People spend most of their time putting out fires and solving problems that their subordinates ought to be solving!
I’ve been working with senior managers in all sorts of organisations for near enough 30 years now. And in pretty much every organisation, and at all levels, I consistently find that people spend most of their time putting out fires and solving problems that their subordinates ought to be solving!
Why is that? Well one of the reasons is that most managers progress up and through organisations having demonstrated a reasonable level of competency and knowledge at the job or role that they are now required to manage others in. So, when issues arise they are often able to quickly solve those problems. And because they are already, in most cases, good at solving those problems they readily step back down to do so. When they do they immediately create an expectation that the problem is theirs to solve and so they quickly find themselves working at the next level down! To compound the problem, they take a lot of satisfaction at demonstrating their expertise and knowledge, get lots of recognition from the organisation and direct reports for their skills and are then more likely to perpetuate the problem; creating a slippery slope that is difficult to escape from!
That’s one of the reasons! Another (in my experience) is that managers frequently don’t really know what “the right level” of work looks like for their new job/role. When we promote people in our organisations to new roles we rarely sit them down and invest in making sure they know what work needs to look like at the new level. We congratulate them and figure they’ll quickly work it out for themselves! So, with this lack of clarity and understanding most managers will, in the first instance, resort to doing the work that they best understand and where they’ve previously added value.
It’s an easy option; it worked before and it will work again. Except it doesn’t!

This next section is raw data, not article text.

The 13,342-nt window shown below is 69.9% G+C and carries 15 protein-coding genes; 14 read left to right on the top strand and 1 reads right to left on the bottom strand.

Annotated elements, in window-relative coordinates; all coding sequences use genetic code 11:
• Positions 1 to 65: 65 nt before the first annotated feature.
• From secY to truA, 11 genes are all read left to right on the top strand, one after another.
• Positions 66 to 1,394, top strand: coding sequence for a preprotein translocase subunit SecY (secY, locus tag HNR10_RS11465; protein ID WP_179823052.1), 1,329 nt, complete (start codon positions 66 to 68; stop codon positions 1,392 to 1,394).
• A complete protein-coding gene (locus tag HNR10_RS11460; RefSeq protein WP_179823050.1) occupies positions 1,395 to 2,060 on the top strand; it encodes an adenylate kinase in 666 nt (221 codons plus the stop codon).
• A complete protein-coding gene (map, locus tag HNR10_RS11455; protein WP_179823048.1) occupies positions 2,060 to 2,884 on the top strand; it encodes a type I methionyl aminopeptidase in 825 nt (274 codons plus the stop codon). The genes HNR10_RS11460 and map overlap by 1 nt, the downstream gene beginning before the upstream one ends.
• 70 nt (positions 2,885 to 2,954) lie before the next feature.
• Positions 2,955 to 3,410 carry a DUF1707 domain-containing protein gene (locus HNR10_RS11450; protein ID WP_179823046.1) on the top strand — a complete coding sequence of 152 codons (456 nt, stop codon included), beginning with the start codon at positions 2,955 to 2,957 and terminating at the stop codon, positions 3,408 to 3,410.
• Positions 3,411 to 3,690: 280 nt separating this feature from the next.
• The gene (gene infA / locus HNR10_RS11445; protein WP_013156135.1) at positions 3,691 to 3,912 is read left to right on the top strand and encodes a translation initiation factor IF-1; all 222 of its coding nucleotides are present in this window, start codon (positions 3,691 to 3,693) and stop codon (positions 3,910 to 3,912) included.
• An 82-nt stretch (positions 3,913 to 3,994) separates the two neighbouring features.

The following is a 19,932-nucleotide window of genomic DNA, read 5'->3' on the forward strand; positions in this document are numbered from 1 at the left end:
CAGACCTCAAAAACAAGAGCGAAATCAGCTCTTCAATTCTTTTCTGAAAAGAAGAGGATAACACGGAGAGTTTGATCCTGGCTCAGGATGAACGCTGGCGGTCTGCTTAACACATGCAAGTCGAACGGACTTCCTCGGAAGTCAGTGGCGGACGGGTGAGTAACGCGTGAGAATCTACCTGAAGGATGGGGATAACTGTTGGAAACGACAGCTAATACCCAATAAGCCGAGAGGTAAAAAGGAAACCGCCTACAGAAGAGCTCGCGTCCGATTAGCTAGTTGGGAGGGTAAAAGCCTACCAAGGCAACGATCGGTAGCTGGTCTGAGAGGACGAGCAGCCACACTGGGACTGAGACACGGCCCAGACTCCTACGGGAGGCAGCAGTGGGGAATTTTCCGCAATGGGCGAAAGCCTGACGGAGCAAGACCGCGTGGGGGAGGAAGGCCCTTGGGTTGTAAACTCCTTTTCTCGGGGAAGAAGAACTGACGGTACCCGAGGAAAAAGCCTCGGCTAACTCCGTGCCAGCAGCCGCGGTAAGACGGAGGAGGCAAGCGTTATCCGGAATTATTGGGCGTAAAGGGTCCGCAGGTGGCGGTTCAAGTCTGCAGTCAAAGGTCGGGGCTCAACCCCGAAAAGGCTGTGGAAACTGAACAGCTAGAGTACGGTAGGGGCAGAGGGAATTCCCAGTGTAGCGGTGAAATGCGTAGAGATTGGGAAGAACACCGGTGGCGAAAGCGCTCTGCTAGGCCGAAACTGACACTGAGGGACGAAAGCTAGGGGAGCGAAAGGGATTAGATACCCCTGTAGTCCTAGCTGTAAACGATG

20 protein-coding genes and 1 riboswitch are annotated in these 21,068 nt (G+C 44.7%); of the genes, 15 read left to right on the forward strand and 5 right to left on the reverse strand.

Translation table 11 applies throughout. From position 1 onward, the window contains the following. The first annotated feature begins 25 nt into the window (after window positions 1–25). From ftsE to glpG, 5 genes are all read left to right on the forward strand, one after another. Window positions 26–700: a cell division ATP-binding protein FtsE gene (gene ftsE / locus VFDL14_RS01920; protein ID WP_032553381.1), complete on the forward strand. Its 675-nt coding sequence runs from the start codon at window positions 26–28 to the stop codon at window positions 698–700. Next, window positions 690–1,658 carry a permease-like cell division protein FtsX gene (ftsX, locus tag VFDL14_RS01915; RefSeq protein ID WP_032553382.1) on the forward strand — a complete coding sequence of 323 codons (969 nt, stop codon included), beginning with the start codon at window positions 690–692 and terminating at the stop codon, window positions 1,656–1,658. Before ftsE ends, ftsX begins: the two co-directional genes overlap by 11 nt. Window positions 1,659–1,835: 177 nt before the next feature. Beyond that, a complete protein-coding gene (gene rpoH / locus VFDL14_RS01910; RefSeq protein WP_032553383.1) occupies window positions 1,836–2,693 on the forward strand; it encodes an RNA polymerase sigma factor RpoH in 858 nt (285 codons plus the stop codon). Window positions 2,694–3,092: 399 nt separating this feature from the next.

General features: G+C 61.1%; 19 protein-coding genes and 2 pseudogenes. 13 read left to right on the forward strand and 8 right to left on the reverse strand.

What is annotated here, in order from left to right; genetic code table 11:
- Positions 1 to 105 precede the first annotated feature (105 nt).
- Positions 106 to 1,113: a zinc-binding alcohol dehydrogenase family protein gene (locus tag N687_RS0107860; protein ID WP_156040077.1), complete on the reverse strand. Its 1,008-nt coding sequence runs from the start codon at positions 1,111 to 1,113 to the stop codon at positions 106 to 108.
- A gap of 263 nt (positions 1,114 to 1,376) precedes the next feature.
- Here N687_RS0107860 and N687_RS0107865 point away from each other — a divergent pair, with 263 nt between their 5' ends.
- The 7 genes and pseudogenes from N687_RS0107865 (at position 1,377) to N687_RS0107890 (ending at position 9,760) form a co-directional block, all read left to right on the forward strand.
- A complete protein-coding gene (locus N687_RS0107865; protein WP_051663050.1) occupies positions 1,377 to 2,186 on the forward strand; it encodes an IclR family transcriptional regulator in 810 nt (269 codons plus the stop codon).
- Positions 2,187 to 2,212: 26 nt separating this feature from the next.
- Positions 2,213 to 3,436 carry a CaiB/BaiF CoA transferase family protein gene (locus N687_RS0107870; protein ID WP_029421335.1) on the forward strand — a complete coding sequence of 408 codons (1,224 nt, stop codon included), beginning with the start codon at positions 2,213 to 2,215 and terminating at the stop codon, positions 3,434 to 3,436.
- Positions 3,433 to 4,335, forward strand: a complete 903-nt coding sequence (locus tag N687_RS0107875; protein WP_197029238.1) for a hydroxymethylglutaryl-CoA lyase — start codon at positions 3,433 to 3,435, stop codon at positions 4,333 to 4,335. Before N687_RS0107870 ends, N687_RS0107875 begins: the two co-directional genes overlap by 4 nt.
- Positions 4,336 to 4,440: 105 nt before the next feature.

We all realize at some point, or have read somewhere, that what made us successful in the previous role is probably not what will make us successful in the new one! But how do we know what it is we’re supposed to do? How do we know if we’re working “at the right level”?
When I work with management teams I look to getting everyone in the organisation focused (largely) at one of four distinct levels:
- CEOs need to be predominantly focused on understanding market and industry trends, thinking about how to position the organisation to compete, articulating vision, formulating strategy and building strong relationships with customers, staff and other stakeholders.
- Other C-suite officers and directors need to largely be focused on executing strategy - through owning and delivering the key strategic projects that will fundamentally increase the ability of the organisation to compete.
- Management should be focused on driving continuous operational improvements in five key areas: quality, productivity, efficiency, customer satisfaction and employee engagement.
- And the rest of the organisation should predominantly be concentrating on delivering the customer promise; producing great products and delivering outstanding service!
Now, of course my explanation above is somewhat tidy and simplistic, and it’s also true that there will (and should) be overlaps in the work delivered at each level. But I have found that whenever I have had the chance to discuss this with the managers (in the many organisations) that I’ve worked with, the clarity that the structure above sets out is always helpful in recalibrating how they need to contribute to their organisations. Certainly, it has stimulated the right conversations and initiated a critical examination of the work that they have to date been doing. That in turn has precipitated shifts in focus that have often significantly improved their contribution to the business, as well as everyone else in their teams. And when you get everyone working at the right level - the impact is noticeable!
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